Borrowing falls to its lowest level since before the financial crisis while growth forecasts go up
The economy is ending 2016 on a high following the Brexit vote, experts said yesterday.
The Treasury, Bank of England and Confederation of British Industry had warned that leaving the EU would trigger economic disaster.
But all three have conceded the UK was prospering after the June referendum, thanks partly to the slump in the pound.
In a further boost, figures yesterday showed official borrowing has fallen to its lowest level since before the financial crisis.
John Longworth, co-chairman of Leave Means Leave, said: ‘It is about time the Bank of England, CBI and others acknowledged they were wrong and set about talking up Britain and our bright economic future.’
Yesterday the Treasury said the outlook was far brighter than previously thought. It said a panel of independent economists it monitors expects growth of 2.1 per cent this year and 1.3 per cent next year. That compares with 1.5 per cent and 0.5 per cent predicted by the experts soon after the June referendum.
In a separate report, the Bank of England said ‘activity had edged up’ in recent months, although ‘business remained cautious’ about the future.
The Bank – whose Canadian governor Mark Carney faced calls to quit following his role in Project Fear – said the fall in sterling has boosted exports and tourism while foreign investment in the UK has also picked up.
Costs paid by companies for materials and imports are rising at the fastest pace for around five years following the fall in the pound, the report said.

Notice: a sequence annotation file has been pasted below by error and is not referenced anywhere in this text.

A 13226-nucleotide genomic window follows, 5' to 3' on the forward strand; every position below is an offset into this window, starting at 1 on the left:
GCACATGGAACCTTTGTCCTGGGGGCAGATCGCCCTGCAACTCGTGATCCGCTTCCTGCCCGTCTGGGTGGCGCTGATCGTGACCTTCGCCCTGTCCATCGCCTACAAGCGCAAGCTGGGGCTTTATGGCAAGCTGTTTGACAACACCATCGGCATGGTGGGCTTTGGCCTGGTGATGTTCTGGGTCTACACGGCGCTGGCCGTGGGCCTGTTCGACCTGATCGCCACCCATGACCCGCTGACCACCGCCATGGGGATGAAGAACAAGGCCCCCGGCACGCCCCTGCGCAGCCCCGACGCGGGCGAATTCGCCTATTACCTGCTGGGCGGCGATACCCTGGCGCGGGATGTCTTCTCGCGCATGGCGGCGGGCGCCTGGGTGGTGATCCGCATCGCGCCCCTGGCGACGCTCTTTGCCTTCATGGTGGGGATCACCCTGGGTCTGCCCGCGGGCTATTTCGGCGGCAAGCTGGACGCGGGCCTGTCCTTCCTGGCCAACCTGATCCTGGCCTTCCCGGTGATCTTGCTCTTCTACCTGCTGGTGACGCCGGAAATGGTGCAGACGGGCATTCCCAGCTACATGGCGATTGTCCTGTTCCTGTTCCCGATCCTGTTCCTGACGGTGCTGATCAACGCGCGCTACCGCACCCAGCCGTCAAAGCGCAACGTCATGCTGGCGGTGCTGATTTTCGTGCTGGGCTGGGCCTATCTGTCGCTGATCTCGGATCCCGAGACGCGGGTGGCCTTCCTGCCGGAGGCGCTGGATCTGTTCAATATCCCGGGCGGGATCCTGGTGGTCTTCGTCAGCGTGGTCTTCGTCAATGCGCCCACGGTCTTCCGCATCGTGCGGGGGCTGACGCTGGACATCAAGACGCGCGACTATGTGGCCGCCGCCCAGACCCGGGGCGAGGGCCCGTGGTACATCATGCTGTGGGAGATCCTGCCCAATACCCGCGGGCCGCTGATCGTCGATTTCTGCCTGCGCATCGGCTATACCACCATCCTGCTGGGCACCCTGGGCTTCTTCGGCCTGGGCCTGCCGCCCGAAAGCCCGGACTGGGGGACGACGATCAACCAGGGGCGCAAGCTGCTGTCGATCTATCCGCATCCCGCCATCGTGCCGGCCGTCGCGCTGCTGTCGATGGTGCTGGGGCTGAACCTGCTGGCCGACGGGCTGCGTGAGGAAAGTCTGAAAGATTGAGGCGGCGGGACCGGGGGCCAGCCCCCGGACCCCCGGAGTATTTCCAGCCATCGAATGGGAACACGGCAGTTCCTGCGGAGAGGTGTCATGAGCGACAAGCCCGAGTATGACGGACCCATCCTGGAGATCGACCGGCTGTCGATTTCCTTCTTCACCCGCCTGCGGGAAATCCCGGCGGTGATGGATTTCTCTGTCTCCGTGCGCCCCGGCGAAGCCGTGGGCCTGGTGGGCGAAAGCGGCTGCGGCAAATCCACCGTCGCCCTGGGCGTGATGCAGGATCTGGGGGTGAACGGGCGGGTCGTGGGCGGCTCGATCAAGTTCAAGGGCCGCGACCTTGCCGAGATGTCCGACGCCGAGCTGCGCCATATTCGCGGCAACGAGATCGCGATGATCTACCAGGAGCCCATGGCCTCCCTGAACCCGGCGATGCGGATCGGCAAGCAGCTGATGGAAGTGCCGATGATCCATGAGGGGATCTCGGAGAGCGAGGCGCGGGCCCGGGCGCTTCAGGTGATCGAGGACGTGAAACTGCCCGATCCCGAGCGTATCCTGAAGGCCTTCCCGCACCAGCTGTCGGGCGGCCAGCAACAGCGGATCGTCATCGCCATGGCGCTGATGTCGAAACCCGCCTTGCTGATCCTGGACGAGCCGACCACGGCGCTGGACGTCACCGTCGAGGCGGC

But while inflation is set to rise next year, the Bank noted that shoppers are benefiting from a supermarket price war which has kept a lid on food costs.
This defies predictions that the falling pound would push up the cost of everything from meat and fish to fruit and vegetables.
The report added that some companies have switched from foreign to domestic suppliers to hold down costs.
Today, the CBI will admit that the economy is growing at the fastest pace for a year. The group, which is funded by Brussels and previously argued Britain should join the euro, says manufacturers ‘saw a strong rise in activity’ in the last three months while high street sales stayed ‘solid’.
CBI economist Alpesh Paleja said: ‘It’s great to see the economy end the year on the up.’
Yesterday the Office for National Statistics said Government borrowing was £12.6billion last month, the lowest November deficit since 2007.
A Treasury spokesman said ‘significant progress’ has been made but ‘our debt and deficit remain too high’.
December 21st, 2016: Daily Mail